A banker who claimed that he was dismissed for being “too successful” could be awarded an £11 million payout after winning a five-year battle against his former employer.Raphael Geys, former managing director of European fixed income sales for Société Générale, will be able to claim damages for wrongful dismissal after the Supreme Court found in his favour.
He had already argued his case in the High Court and Court of Appeal, and judges have finally found in favour of his claim that he was let go without cause.
His lawyers added that he could now be entitled to a termination payment of approximately €12.5 million (£11 million), with further claims of another “several million” euros.
Mr Geys, who was employed by the bank’s London branch, had argued he was “dismissed for being too successful” because the bank considered provisions in his contract to be “too generous”.
He had previously told the court that he had been dismissed to avoid paying him huge bonuses after he more than doubled revenues from £183 million to £394 million. He lost his job in 2007, with the bank offering him a £7 million severance offer. He rejected it, claiming he was entitled to more, and went on to challenge the bank, seeking more than £11 million.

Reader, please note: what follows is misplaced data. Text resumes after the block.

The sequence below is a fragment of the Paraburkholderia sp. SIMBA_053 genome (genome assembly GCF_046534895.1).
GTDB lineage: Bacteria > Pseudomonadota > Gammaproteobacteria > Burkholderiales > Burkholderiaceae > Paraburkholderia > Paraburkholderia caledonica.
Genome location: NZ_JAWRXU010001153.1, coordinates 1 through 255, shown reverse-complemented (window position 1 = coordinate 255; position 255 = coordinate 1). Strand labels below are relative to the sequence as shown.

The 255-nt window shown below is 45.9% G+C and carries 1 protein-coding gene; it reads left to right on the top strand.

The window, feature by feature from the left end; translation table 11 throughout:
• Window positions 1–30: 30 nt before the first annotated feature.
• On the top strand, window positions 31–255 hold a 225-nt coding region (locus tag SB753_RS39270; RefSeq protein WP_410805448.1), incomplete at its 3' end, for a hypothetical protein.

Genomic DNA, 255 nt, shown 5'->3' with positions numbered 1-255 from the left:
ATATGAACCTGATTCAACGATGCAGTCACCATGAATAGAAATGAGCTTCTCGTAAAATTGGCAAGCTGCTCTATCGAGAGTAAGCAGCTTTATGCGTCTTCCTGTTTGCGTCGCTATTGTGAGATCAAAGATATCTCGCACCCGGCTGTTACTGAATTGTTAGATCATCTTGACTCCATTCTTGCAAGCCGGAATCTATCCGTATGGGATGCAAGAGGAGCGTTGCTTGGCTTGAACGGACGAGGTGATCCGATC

Société Générale withdrew its original offer, claiming that, by taking legal action over the size of his payoff, Mr Geys had broken the terms of his contract and so forfeited the money. After appearances at the High Court and Court of Appeal, the Supreme Court has found in his favour.
Four of the five justices on the panel ruled in his favour, with Lady Hale, saying “clear and unambiguous notification” about his dismissal had not been given.
“The bank could easily have done things properly,” she added. “But for whatever reason they did not do so.” In 2010, Mr Geys told the High Court that he was responsible for more than doubling the gross revenue of his division during his three years at the bank.
His lawyers said after yesterday’s ruling that he had been vindicated.
“This successful outcome for Mr Geys vindicates his decision to take his case to the UK’s highest court,” said Tom Custance, partner at the law firm Fox Williams. He added: “Mr Geys is entitled to pursue further claims against Soc Gen for breaches of his contract, which he says occurred before it was terminated.
“Soc Gen had argued that Mr Geys was required to waive those claims as a condition of his receiving the termination payments. However, the Court rejected that argument as it would allow Soc Gen to profit from their own wrongdoing. Mr Geys is therefore entitled both to the termination payments and to pursue his further claims.
“The overall effect of the Supreme Court’s judgment in financial terms is that Mr Geys is entitled to a termination payment of approximately €12.5 million and is able to now pursue further claims against Soc Gen amounting to several million euros.”
SocGen declined to comment.